Last update: : Monday 24 October 2016, by
Par : Michaël Beaulieu, Zoological Institute & Museum, University of Greifswald, Germany
Date : Jeudi 10 novembre 2016 à 13h
Lieu : CNRS, Amphithéâtre Marguerite Perey, bâtiment 01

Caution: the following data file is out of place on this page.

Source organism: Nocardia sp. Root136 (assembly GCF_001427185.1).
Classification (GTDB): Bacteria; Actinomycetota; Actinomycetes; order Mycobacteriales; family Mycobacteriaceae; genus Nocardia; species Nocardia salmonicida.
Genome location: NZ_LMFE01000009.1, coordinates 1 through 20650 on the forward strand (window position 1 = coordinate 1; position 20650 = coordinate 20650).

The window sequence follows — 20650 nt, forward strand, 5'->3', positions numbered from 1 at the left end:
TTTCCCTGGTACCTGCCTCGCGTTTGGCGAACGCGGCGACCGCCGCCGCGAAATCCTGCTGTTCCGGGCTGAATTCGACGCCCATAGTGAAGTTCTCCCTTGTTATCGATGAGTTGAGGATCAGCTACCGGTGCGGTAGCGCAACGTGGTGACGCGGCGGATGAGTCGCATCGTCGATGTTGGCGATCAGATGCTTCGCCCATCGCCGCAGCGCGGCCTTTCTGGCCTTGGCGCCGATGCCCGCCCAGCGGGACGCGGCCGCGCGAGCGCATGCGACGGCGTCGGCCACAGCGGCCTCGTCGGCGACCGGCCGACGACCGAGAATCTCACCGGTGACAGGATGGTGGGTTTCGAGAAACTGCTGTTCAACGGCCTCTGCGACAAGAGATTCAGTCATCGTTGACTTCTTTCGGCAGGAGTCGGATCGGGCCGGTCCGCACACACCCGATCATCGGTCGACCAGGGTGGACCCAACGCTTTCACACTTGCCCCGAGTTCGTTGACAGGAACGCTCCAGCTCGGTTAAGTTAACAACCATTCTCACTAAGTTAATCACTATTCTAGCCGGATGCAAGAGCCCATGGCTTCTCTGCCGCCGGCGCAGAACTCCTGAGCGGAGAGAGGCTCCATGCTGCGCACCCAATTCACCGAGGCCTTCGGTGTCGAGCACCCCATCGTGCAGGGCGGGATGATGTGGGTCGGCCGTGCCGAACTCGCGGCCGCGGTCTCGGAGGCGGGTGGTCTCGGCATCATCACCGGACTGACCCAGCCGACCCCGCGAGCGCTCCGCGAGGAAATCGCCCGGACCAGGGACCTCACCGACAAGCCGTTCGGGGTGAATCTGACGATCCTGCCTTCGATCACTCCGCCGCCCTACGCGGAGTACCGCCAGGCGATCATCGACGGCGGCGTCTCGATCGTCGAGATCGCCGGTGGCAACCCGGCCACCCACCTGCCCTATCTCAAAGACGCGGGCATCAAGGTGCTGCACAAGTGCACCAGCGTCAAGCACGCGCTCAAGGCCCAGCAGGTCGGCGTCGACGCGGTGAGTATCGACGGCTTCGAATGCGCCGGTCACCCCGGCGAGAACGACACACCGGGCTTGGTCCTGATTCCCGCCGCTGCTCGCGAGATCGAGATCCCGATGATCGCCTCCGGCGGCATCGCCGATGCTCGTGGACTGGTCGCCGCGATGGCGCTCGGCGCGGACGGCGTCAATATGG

In ecological studies, the presence of conspecifics is often considered in terms of social stress. In contrast, several laboratory studies have shown that the presence of conspecifics can extend longevity, thereby suggesting that conspecifics do not necessarily represent a source of stress but may enhance fitness components. Here, I postulate that the effects of social conditions on fitness components are mediated by variation in oxidative status. Even though oxidative status has recently received much attention in view of abiotic environmental conditions, it has rarely been considered in view of the social environment experienced by animals. However, as oxidative status appears to be involved in the resolution of life-history trade-offs, it is likely to mediate the effects of social conditions on fitness components. Moreover, studies conducted in humans have revealed that social conditions affected telomeres, which length depends on oxidative status. Overall, this suggests that variation in oxidative status is likely to mediate the effects of social conditions on fitness components. During this seminar, I will present evidence of the effects of social conditions on markers of oxidative status from the literature and from my own research. I will highlight the gaps in this emerging research field, and make some suggestions regarding future research avenues.